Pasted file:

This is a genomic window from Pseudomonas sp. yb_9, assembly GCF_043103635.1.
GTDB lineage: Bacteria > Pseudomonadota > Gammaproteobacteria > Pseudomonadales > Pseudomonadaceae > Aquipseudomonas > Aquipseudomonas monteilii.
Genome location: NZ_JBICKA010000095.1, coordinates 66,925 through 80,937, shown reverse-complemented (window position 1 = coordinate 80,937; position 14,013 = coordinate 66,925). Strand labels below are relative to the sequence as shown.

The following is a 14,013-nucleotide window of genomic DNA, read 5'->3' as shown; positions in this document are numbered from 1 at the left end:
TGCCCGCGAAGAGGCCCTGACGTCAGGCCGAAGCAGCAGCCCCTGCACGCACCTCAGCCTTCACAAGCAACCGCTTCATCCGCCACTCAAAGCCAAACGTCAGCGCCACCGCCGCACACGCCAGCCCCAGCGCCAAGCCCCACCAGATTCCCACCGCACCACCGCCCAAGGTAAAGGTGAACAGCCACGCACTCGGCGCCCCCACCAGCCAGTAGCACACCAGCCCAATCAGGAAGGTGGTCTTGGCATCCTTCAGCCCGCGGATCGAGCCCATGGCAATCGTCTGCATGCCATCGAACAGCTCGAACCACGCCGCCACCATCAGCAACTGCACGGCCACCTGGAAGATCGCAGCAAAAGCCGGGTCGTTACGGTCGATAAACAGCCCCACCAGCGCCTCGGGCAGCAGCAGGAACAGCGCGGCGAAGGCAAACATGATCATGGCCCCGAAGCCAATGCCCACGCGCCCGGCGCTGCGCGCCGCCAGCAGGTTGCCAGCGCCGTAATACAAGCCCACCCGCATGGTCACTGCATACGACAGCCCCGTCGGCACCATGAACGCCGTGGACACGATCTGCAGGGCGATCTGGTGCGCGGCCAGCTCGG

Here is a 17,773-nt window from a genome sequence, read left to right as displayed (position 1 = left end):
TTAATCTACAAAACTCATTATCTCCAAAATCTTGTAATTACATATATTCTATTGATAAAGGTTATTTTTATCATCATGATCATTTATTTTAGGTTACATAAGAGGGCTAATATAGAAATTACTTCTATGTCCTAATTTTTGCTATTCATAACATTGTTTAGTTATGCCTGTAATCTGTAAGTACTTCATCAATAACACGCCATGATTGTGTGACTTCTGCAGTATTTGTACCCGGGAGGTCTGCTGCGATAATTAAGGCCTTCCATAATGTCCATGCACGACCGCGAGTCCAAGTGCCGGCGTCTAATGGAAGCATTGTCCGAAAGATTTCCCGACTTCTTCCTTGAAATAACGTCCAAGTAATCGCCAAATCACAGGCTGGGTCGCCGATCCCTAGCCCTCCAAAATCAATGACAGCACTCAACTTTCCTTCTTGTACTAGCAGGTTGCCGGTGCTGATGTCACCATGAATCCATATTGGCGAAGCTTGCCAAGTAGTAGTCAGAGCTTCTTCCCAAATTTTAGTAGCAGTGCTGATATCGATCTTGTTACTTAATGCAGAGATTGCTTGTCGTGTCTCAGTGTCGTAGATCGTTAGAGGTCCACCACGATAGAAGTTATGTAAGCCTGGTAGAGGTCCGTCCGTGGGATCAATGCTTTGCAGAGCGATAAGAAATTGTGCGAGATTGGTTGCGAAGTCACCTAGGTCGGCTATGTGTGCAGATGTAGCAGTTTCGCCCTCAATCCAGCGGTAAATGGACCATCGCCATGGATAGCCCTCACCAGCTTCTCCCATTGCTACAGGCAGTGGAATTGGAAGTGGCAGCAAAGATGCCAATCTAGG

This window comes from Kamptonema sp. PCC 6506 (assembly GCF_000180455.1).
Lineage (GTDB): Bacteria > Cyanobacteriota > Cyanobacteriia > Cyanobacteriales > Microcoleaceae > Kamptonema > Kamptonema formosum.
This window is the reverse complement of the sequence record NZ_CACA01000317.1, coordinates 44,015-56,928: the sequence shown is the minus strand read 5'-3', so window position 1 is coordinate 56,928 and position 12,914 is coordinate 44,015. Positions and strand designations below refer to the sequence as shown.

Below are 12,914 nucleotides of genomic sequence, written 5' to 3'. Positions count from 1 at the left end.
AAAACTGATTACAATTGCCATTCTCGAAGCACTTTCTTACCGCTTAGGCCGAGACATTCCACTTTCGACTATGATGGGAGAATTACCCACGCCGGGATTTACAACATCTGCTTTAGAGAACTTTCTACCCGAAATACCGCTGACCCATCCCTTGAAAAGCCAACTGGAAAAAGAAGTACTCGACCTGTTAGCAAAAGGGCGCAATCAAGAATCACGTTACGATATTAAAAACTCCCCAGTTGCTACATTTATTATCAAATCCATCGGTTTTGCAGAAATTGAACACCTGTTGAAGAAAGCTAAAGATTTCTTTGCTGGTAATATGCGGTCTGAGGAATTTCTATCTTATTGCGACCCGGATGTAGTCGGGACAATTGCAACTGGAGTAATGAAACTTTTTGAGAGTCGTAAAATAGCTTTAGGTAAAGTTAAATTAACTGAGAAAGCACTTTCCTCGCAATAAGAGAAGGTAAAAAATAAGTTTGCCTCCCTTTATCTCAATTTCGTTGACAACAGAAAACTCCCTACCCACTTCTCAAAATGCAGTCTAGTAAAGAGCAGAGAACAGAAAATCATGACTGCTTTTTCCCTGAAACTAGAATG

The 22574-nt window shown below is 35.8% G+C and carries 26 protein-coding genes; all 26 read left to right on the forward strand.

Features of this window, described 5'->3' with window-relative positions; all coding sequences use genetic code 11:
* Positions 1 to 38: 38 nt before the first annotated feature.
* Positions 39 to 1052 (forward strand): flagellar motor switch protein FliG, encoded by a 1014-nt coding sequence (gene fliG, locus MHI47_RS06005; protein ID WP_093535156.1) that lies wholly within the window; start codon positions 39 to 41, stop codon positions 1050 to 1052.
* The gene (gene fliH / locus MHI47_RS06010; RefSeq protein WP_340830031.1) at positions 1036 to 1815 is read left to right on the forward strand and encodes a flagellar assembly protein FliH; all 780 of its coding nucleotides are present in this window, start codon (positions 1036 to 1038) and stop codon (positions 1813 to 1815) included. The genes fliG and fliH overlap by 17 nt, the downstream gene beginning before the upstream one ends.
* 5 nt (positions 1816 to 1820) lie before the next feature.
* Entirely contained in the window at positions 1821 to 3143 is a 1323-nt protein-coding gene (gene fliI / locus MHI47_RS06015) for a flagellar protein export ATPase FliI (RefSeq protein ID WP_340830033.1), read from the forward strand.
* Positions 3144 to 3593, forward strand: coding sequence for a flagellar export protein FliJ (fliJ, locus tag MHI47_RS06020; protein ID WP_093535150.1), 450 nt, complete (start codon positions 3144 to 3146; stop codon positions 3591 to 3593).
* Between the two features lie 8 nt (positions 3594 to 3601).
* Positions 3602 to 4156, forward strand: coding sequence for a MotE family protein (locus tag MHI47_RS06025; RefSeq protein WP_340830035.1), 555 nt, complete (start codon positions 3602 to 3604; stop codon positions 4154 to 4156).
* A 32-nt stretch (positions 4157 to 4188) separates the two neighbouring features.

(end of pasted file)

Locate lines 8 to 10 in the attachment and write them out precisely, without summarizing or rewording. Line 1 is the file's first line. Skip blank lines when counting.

This window comes from Kamptonema sp. PCC 6506 (assembly GCF_000180455.1).
Lineage (GTDB): Bacteria > Cyanobacteriota > Cyanobacteriia > Cyanobacteriales > Microcoleaceae > Kamptonema > Kamptonema formosum.
This window is the reverse complement of the sequence record NZ_CACA01000317.1, coordinates 44,015-56,928: the sequence shown is the minus strand read 5'-3', so window position 1 is coordinate 56,928 and position 12,914 is coordinate 44,015. Positions and strand designations below refer to the sequence as shown.